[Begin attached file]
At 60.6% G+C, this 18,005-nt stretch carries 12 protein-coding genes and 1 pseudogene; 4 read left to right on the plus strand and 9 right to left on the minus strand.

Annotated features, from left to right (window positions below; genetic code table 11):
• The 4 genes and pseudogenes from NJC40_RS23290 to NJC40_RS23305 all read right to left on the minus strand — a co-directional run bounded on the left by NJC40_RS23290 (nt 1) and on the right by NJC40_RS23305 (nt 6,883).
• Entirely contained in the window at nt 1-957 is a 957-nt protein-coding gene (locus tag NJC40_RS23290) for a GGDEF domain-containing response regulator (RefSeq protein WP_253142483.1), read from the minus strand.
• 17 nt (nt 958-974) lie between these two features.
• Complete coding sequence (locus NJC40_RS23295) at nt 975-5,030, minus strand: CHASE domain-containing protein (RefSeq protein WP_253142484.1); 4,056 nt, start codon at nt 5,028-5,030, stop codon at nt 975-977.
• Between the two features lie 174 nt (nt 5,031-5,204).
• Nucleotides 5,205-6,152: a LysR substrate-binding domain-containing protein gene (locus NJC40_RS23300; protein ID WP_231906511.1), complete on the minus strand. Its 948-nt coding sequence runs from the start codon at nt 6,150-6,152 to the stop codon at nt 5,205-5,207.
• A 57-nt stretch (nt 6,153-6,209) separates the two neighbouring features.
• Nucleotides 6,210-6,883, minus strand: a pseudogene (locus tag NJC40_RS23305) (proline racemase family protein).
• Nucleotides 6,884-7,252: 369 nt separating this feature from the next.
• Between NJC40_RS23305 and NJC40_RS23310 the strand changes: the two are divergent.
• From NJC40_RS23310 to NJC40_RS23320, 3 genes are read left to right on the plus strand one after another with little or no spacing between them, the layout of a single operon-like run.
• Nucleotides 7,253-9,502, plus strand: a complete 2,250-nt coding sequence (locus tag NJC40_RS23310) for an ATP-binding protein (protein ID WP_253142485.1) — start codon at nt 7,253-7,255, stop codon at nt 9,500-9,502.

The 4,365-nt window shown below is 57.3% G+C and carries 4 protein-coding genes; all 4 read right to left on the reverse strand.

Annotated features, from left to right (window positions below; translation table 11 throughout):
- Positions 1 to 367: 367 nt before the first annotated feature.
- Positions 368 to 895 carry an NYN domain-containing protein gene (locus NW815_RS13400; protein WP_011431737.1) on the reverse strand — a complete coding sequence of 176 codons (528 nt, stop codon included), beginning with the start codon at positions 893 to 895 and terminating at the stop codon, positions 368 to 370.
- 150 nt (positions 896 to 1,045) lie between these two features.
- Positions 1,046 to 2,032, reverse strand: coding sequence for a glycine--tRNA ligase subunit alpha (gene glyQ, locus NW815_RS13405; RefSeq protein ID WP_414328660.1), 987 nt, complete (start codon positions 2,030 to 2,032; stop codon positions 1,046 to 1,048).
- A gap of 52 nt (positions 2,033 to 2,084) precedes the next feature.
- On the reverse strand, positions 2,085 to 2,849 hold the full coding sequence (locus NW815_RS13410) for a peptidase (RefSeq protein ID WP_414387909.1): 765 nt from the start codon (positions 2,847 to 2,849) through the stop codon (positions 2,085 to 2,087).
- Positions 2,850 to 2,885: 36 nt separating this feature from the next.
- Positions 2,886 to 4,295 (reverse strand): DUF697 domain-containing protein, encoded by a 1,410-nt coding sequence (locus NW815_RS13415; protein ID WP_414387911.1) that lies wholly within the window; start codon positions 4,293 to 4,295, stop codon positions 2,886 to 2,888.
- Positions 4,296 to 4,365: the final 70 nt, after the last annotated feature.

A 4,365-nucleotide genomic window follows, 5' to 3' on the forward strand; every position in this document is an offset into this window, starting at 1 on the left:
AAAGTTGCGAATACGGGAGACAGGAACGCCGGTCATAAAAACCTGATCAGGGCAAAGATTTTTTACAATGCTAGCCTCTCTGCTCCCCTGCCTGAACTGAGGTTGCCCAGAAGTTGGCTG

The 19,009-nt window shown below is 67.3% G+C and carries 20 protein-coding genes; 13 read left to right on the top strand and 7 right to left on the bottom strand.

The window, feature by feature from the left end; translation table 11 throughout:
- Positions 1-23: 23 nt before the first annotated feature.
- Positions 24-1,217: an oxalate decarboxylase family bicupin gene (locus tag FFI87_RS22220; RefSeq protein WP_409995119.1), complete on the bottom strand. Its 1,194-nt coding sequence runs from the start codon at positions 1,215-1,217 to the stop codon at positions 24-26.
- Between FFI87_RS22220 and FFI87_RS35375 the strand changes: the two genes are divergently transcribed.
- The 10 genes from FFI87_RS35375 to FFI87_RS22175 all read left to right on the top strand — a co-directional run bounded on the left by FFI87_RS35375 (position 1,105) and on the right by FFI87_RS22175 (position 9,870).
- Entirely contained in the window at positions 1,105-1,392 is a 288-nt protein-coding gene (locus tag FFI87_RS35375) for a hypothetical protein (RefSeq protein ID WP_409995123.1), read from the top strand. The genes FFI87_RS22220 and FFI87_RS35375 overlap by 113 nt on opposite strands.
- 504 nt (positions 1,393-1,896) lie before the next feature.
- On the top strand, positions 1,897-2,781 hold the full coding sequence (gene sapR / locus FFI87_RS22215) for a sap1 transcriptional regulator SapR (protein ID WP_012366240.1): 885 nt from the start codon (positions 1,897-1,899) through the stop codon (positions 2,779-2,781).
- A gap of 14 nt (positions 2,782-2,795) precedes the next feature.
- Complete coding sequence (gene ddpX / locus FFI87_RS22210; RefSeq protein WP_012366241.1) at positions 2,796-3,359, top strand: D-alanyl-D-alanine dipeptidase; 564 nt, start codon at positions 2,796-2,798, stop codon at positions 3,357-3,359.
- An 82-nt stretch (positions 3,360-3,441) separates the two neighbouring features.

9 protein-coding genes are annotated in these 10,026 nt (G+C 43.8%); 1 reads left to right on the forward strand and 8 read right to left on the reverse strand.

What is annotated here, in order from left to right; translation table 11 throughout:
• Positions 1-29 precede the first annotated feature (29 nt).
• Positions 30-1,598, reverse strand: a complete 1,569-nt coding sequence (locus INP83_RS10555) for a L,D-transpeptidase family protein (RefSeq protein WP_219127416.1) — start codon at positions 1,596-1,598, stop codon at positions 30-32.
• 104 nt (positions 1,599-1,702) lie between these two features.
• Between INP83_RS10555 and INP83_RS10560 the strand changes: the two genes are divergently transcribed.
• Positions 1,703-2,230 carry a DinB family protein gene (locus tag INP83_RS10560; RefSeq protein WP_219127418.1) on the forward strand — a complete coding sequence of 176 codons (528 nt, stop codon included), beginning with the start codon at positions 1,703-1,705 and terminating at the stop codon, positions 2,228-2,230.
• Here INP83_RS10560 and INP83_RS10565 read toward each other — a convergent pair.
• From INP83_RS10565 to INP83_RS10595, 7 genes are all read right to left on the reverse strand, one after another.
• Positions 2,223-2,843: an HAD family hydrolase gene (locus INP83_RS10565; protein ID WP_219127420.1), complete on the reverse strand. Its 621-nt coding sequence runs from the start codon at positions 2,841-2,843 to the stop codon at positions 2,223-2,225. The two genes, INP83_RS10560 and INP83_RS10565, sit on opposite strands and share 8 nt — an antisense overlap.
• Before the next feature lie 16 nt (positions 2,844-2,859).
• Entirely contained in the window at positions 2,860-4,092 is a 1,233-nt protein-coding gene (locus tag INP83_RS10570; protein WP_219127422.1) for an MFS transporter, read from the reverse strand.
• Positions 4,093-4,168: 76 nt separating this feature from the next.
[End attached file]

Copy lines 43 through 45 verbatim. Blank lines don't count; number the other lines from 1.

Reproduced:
• Positions 30-1,598, reverse strand: a complete 1,569-nt coding sequence (locus INP83_RS10555) for a L,D-transpeptidase family protein (RefSeq protein WP_219127416.1) — start codon at positions 1,596-1,598, stop codon at positions 30-32.
• 104 nt (positions 1,599-1,702) lie between these two features.
• Between INP83_RS10555 and INP83_RS10560 the strand changes: the two genes are divergently transcribed.